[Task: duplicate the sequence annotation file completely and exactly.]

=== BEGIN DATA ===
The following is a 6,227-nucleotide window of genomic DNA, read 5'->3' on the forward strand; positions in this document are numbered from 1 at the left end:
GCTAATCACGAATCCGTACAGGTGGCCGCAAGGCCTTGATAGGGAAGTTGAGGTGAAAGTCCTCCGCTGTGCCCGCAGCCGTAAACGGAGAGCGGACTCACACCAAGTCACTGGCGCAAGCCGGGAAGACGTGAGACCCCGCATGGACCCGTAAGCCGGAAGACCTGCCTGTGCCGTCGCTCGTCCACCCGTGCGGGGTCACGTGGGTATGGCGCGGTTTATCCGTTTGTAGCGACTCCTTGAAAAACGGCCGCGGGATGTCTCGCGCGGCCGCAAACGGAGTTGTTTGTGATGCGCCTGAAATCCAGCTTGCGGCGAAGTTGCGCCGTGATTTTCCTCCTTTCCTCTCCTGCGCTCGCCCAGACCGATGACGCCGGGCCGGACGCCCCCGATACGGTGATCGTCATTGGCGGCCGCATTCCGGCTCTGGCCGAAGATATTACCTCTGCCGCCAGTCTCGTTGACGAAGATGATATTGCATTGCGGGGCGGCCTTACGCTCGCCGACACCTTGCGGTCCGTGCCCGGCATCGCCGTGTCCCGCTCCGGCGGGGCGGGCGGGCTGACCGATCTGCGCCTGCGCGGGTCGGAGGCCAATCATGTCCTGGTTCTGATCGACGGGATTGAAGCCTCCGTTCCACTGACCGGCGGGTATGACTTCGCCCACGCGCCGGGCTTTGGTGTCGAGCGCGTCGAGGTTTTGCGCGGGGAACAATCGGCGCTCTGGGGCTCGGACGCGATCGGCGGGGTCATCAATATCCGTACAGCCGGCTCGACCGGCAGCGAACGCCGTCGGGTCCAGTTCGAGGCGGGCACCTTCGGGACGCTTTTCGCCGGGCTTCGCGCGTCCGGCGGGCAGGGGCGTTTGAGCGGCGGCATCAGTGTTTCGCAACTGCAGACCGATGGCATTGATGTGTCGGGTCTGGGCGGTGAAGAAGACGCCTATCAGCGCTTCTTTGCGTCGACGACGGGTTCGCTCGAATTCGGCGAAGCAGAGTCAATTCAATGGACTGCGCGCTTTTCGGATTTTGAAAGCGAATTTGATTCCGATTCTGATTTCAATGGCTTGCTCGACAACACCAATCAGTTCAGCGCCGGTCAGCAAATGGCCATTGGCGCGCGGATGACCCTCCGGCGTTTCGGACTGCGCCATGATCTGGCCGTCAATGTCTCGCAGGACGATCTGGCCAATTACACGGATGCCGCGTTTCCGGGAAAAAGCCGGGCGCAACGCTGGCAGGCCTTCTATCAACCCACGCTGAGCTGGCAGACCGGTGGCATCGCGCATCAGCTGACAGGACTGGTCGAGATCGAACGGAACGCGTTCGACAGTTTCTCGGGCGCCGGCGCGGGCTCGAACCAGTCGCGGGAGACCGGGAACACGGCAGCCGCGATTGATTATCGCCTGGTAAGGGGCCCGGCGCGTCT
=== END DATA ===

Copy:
The following is a 6,227-nucleotide window of genomic DNA, read 5'->3' on the forward strand; positions in this document are numbered from 1 at the left end:
GCTAATCACGAATCCGTACAGGTGGCCGCAAGGCCTTGATAGGGAAGTTGAGGTGAAAGTCCTCCGCTGTGCCCGCAGCCGTAAACGGAGAGCGGACTCACACCAAGTCACTGGCGCAAGCCGGGAAGACGTGAGACCCCGCATGGACCCGTAAGCCGGAAGACCTGCCTGTGCCGTCGCTCGTCCACCCGTGCGGGGTCACGTGGGTATGGCGCGGTTTATCCGTTTGTAGCGACTCCTTGAAAAACGGCCGCGGGATGTCTCGCGCGGCCGCAAACGGAGTTGTTTGTGATGCGCCTGAAATCCAGCTTGCGGCGAAGTTGCGCCGTGATTTTCCTCCTTTCCTCTCCTGCGCTCGCCCAGACCGATGACGCCGGGCCGGACGCCCCCGATACGGTGATCGTCATTGGCGGCCGCATTCCGGCTCTGGCCGAAGATATTACCTCTGCCGCCAGTCTCGTTGACGAAGATGATATTGCATTGCGGGGCGGCCTTACGCTCGCCGACACCTTGCGGTCCGTGCCCGGCATCGCCGTGTCCCGCTCCGGCGGGGCGGGCGGGCTGACCGATCTGCGCCTGCGCGGGTCGGAGGCCAATCATGTCCTGGTTCTGATCGACGGGATTGAAGCCTCCGTTCCACTGACCGGCGGGTATGACTTCGCCCACGCGCCGGGCTTTGGTGTCGAGCGCGTCGAGGTTTTGCGCGGGGAACAATCGGCGCTCTGGGGCTCGGACGCGATCGGCGGGGTCATCAATATCCGTACAGCCGGCTCGACCGGCAGCGAACGCCGTCGGGTCCAGTTCGAGGCGGGCACCTTCGGGACGCTTTTCGCCGGGCTTCGCGCGTCCGGCGGGCAGGGGCGTTTGAGCGGCGGCATCAGTGTTTCGCAACTGCAGACCGATGGCATTGATGTGTCGGGTCTGGGCGGTGAAGAAGACGCCTATCAGCGCTTCTTTGCGTCGACGACGGGTTCGCTCGAATTCGGCGAAGCAGAGTCAATTCAATGGACTGCGCGCTTTTCGGATTTTGAAAGCGAATTTGATTCCGATTCTGATTTCAATGGCTTGCTCGACAACACCAATCAGTTCAGCGCCGGTCAGCAAATGGCCATTGGCGCGCGGATGACCCTCCGGCGTTTCGGACTGCGCCATGATCTGGCCGTCAATGTCTCGCAGGACGATCTGGCCAATTACACGGATGCCGCGTTTCCGGGAAAAAGCCGGGCGCAACGCTGGCAGGCCTTCTATCAACCCACGCTGAGCTGGCAGACCGGTGGCATCGCGCATCAGCTGACAGGACTGGTCGAGATCGAACGGAACGCGTTCGACAGTTTCTCGGGCGCCGGCGCGGGCTCGAACCAGTCGCGGGAGACCGGGAACACGGCAGCCGCGATTGATTATCGCCTGGTAAGGGGCCCGGCGCGTCT